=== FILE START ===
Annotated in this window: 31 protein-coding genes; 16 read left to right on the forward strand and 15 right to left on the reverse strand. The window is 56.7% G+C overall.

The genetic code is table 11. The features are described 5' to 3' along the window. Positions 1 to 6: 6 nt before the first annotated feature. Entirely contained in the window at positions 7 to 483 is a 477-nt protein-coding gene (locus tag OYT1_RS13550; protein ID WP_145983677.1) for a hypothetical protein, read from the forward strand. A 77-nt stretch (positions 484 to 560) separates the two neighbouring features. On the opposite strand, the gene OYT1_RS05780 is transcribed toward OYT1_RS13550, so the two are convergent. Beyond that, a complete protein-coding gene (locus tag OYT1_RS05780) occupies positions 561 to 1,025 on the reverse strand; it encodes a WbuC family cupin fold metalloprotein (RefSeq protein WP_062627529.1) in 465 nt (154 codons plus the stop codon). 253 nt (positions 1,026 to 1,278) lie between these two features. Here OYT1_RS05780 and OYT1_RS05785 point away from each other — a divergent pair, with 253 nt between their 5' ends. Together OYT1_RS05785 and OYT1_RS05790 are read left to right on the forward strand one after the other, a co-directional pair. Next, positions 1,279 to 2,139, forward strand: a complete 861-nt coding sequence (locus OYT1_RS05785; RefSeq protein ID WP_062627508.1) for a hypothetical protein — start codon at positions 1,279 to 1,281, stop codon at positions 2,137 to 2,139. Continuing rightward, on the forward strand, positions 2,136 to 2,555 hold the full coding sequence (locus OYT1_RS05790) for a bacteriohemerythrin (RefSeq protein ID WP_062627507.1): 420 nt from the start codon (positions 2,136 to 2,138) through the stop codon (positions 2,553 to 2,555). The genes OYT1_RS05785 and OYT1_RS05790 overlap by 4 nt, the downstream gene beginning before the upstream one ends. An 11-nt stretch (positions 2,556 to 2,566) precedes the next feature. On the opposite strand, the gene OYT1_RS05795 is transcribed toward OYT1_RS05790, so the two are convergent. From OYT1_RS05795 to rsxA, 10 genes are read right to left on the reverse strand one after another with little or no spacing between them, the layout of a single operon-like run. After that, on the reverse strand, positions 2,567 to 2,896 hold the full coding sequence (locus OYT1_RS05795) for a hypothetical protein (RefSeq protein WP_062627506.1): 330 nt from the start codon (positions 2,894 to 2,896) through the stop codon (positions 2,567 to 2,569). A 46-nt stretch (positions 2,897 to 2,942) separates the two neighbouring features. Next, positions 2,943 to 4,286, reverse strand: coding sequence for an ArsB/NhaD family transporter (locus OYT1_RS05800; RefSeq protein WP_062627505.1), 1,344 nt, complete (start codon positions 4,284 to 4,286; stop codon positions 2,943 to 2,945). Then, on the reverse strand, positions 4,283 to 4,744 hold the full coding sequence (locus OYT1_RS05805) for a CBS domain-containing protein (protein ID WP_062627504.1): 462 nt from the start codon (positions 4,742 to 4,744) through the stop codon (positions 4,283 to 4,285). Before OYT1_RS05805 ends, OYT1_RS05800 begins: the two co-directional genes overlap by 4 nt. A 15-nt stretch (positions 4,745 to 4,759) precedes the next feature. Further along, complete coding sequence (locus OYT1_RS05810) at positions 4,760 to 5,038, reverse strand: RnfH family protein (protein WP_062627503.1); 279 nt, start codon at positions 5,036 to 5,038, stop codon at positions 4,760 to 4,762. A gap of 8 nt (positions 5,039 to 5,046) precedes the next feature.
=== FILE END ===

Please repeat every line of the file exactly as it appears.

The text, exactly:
Annotated in this window: 31 protein-coding genes; 16 read left to right on the forward strand and 15 right to left on the reverse strand. The window is 56.7% G+C overall.

The genetic code is table 11. The features are described 5' to 3' along the window. Positions 1 to 6: 6 nt before the first annotated feature. Entirely contained in the window at positions 7 to 483 is a 477-nt protein-coding gene (locus tag OYT1_RS13550; protein ID WP_145983677.1) for a hypothetical protein, read from the forward strand. A 77-nt stretch (positions 484 to 560) separates the two neighbouring features. On the opposite strand, the gene OYT1_RS05780 is transcribed toward OYT1_RS13550, so the two are convergent. Beyond that, a complete protein-coding gene (locus tag OYT1_RS05780) occupies positions 561 to 1,025 on the reverse strand; it encodes a WbuC family cupin fold metalloprotein (RefSeq protein WP_062627529.1) in 465 nt (154 codons plus the stop codon). 253 nt (positions 1,026 to 1,278) lie between these two features. Here OYT1_RS05780 and OYT1_RS05785 point away from each other — a divergent pair, with 253 nt between their 5' ends. Together OYT1_RS05785 and OYT1_RS05790 are read left to right on the forward strand one after the other, a co-directional pair. Next, positions 1,279 to 2,139, forward strand: a complete 861-nt coding sequence (locus OYT1_RS05785; RefSeq protein ID WP_062627508.1) for a hypothetical protein — start codon at positions 1,279 to 1,281, stop codon at positions 2,137 to 2,139. Continuing rightward, on the forward strand, positions 2,136 to 2,555 hold the full coding sequence (locus OYT1_RS05790) for a bacteriohemerythrin (RefSeq protein ID WP_062627507.1): 420 nt from the start codon (positions 2,136 to 2,138) through the stop codon (positions 2,553 to 2,555). The genes OYT1_RS05785 and OYT1_RS05790 overlap by 4 nt, the downstream gene beginning before the upstream one ends. An 11-nt stretch (positions 2,556 to 2,566) precedes the next feature. On the opposite strand, the gene OYT1_RS05795 is transcribed toward OYT1_RS05790, so the two are convergent. From OYT1_RS05795 to rsxA, 10 genes are read right to left on the reverse strand one after another with little or no spacing between them, the layout of a single operon-like run. After that, on the reverse strand, positions 2,567 to 2,896 hold the full coding sequence (locus OYT1_RS05795) for a hypothetical protein (RefSeq protein WP_062627506.1): 330 nt from the start codon (positions 2,894 to 2,896) through the stop codon (positions 2,567 to 2,569). A 46-nt stretch (positions 2,897 to 2,942) separates the two neighbouring features. Next, positions 2,943 to 4,286, reverse strand: coding sequence for an ArsB/NhaD family transporter (locus OYT1_RS05800; RefSeq protein WP_062627505.1), 1,344 nt, complete (start codon positions 4,284 to 4,286; stop codon positions 2,943 to 2,945). Then, on the reverse strand, positions 4,283 to 4,744 hold the full coding sequence (locus OYT1_RS05805) for a CBS domain-containing protein (protein ID WP_062627504.1): 462 nt from the start codon (positions 4,742 to 4,744) through the stop codon (positions 4,283 to 4,285). Before OYT1_RS05805 ends, OYT1_RS05800 begins: the two co-directional genes overlap by 4 nt. A 15-nt stretch (positions 4,745 to 4,759) precedes the next feature. Further along, complete coding sequence (locus OYT1_RS05810) at positions 4,760 to 5,038, reverse strand: RnfH family protein (protein WP_062627503.1); 279 nt, start codon at positions 5,036 to 5,038, stop codon at positions 4,760 to 4,762. A gap of 8 nt (positions 5,039 to 5,046) precedes the next feature.